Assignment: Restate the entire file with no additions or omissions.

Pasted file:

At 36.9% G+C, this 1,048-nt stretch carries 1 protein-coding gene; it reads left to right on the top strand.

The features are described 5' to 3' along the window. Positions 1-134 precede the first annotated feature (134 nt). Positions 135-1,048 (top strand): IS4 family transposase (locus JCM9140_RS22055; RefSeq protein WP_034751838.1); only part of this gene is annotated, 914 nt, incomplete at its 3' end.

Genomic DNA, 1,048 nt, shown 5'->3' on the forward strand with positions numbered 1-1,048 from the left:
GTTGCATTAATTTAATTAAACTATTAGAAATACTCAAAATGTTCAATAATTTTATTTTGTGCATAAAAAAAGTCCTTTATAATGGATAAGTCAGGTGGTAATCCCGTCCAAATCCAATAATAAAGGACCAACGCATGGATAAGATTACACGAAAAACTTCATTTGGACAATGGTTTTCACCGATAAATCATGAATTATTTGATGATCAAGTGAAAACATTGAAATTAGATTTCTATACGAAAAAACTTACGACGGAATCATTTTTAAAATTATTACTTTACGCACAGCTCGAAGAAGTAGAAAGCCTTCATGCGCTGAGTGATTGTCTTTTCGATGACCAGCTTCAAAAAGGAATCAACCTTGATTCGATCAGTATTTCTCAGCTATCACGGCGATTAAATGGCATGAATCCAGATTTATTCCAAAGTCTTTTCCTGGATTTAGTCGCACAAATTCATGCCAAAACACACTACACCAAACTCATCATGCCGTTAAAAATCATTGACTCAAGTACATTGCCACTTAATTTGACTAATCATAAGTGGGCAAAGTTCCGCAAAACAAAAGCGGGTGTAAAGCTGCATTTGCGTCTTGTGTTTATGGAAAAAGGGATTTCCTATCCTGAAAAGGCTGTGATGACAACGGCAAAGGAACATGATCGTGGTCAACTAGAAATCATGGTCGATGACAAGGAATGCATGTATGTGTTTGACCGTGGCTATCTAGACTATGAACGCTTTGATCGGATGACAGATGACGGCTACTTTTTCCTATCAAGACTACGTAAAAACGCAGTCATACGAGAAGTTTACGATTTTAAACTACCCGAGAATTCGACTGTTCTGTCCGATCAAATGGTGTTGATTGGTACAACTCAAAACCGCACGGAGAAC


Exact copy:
At 36.9% G+C, this 1,048-nt stretch carries 1 protein-coding gene; it reads left to right on the top strand.

The features are described 5' to 3' along the window. Positions 1-134 precede the first annotated feature (134 nt). Positions 135-1,048 (top strand): IS4 family transposase (locus JCM9140_RS22055; RefSeq protein WP_034751838.1); only part of this gene is annotated, 914 nt, incomplete at its 3' end.

Genomic DNA, 1,048 nt, shown 5'->3' on the forward strand with positions numbered 1-1,048 from the left:
GTTGCATTAATTTAATTAAACTATTAGAAATACTCAAAATGTTCAATAATTTTATTTTGTGCATAAAAAAAGTCCTTTATAATGGATAAGTCAGGTGGTAATCCCGTCCAAATCCAATAATAAAGGACCAACGCATGGATAAGATTACACGAAAAACTTCATTTGGACAATGGTTTTCACCGATAAATCATGAATTATTTGATGATCAAGTGAAAACATTGAAATTAGATTTCTATACGAAAAAACTTACGACGGAATCATTTTTAAAATTATTACTTTACGCACAGCTCGAAGAAGTAGAAAGCCTTCATGCGCTGAGTGATTGTCTTTTCGATGACCAGCTTCAAAAAGGAATCAACCTTGATTCGATCAGTATTTCTCAGCTATCACGGCGATTAAATGGCATGAATCCAGATTTATTCCAAAGTCTTTTCCTGGATTTAGTCGCACAAATTCATGCCAAAACACACTACACCAAACTCATCATGCCGTTAAAAATCATTGACTCAAGTACATTGCCACTTAATTTGACTAATCATAAGTGGGCAAAGTTCCGCAAAACAAAAGCGGGTGTAAAGCTGCATTTGCGTCTTGTGTTTATGGAAAAAGGGATTTCCTATCCTGAAAAGGCTGTGATGACAACGGCAAAGGAACATGATCGTGGTCAACTAGAAATCATGGTCGATGACAAGGAATGCATGTATGTGTTTGACCGTGGCTATCTAGACTATGAACGCTTTGATCGGATGACAGATGACGGCTACTTTTTCCTATCAAGACTACGTAAAAACGCAGTCATACGAGAAGTTTACGATTTTAAACTACCCGAGAATTCGACTGTTCTGTCCGATCAAATGGTGTTGATTGGTACAACTCAAAACCGCACGGAGAAC